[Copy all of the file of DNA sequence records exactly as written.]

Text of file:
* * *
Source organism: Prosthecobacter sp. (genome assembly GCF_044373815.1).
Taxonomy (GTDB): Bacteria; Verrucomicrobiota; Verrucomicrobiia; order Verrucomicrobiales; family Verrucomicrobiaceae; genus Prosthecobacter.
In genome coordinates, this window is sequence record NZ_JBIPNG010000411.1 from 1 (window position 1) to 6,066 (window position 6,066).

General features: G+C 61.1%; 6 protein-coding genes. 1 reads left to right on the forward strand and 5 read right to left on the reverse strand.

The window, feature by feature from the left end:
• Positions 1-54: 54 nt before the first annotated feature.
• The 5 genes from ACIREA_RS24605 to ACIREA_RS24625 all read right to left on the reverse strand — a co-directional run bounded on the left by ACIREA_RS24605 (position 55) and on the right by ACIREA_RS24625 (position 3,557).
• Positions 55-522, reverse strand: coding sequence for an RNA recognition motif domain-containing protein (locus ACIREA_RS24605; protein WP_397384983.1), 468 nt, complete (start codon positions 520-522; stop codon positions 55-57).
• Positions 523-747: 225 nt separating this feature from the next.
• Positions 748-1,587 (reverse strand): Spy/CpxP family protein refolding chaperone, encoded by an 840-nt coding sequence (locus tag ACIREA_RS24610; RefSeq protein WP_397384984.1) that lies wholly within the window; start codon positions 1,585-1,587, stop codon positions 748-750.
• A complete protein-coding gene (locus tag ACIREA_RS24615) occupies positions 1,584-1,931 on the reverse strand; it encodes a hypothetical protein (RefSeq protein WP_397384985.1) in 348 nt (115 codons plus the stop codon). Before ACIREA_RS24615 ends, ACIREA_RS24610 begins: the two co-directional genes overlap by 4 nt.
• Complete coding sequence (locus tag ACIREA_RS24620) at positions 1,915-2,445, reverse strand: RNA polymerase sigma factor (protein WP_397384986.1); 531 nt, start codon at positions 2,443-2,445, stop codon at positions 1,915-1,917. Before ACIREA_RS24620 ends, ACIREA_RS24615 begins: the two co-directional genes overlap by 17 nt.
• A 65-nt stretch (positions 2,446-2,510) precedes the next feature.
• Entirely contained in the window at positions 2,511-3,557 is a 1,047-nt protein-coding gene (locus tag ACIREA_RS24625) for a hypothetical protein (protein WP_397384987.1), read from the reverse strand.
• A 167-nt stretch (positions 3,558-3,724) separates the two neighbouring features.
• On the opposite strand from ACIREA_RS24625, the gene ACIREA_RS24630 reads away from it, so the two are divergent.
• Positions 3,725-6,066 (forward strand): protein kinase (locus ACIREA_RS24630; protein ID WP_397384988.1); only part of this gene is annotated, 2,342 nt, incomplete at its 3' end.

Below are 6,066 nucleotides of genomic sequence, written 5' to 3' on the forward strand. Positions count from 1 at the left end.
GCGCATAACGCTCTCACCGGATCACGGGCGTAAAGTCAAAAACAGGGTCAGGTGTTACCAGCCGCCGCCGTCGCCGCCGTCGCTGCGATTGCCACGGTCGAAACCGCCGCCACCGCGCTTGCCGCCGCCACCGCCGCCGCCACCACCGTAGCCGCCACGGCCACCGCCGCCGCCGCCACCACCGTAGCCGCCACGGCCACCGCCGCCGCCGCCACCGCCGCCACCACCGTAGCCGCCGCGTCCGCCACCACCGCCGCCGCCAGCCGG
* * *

Source organism: Prosthecobacter sp. (genome assembly GCF_044373815.1).
Taxonomy (GTDB): Bacteria; Verrucomicrobiota; Verrucomicrobiia; order Verrucomicrobiales; family Verrucomicrobiaceae; genus Prosthecobacter.
In genome coordinates, this window is sequence record NZ_JBIPNG010000411.1 from 1 (window position 1) to 6,066 (window position 6,066).

General features: G+C 61.1%; 6 protein-coding genes. 1 reads left to right on the forward strand and 5 read right to left on the reverse strand.

The window, feature by feature from the left end:
• Positions 1-54: 54 nt before the first annotated feature.
• The 5 genes from ACIREA_RS24605 to ACIREA_RS24625 all read right to left on the reverse strand — a co-directional run bounded on the left by ACIREA_RS24605 (position 55) and on the right by ACIREA_RS24625 (position 3,557).
• Positions 55-522, reverse strand: coding sequence for an RNA recognition motif domain-containing protein (locus ACIREA_RS24605; protein WP_397384983.1), 468 nt, complete (start codon positions 520-522; stop codon positions 55-57).
• Positions 523-747: 225 nt separating this feature from the next.
• Positions 748-1,587 (reverse strand): Spy/CpxP family protein refolding chaperone, encoded by an 840-nt coding sequence (locus tag ACIREA_RS24610; RefSeq protein WP_397384984.1) that lies wholly within the window; start codon positions 1,585-1,587, stop codon positions 748-750.
• A complete protein-coding gene (locus tag ACIREA_RS24615) occupies positions 1,584-1,931 on the reverse strand; it encodes a hypothetical protein (RefSeq protein WP_397384985.1) in 348 nt (115 codons plus the stop codon). Before ACIREA_RS24615 ends, ACIREA_RS24610 begins: the two co-directional genes overlap by 4 nt.
• Complete coding sequence (locus tag ACIREA_RS24620) at positions 1,915-2,445, reverse strand: RNA polymerase sigma factor (protein WP_397384986.1); 531 nt, start codon at positions 2,443-2,445, stop codon at positions 1,915-1,917. Before ACIREA_RS24620 ends, ACIREA_RS24615 begins: the two co-directional genes overlap by 17 nt.
• A 65-nt stretch (positions 2,446-2,510) precedes the next feature.
• Entirely contained in the window at positions 2,511-3,557 is a 1,047-nt protein-coding gene (locus tag ACIREA_RS24625) for a hypothetical protein (protein WP_397384987.1), read from the reverse strand.
• A 167-nt stretch (positions 3,558-3,724) separates the two neighbouring features.
• On the opposite strand from ACIREA_RS24625, the gene ACIREA_RS24630 reads away from it, so the two are divergent.
• Positions 3,725-6,066 (forward strand): protein kinase (locus ACIREA_RS24630; protein ID WP_397384988.1); only part of this gene is annotated, 2,342 nt, incomplete at its 3' end.

Below are 6,066 nucleotides of genomic sequence, written 5' to 3' on the forward strand. Positions count from 1 at the left end.
GCGCATAACGCTCTCACCGGATCACGGGCGTAAAGTCAAAAACAGGGTCAGGTGTTACCAGCCGCCGCCGTCGCCGCCGTCGCTGCGATTGCCACGGTCGAAACCGCCGCCACCGCGCTTGCCGCCGCCACCGCCGCCGCCACCACCGTAGCCGCCACGGCCACCGCCGCCGCCGCCACCACCGTAGCCGCCACGGCCACCGCCGCCGCCGCCACCGCCGCCACCACCGTAGCCGCCGCGTCCGCCACCACCGCCGCCGCCAGCCGG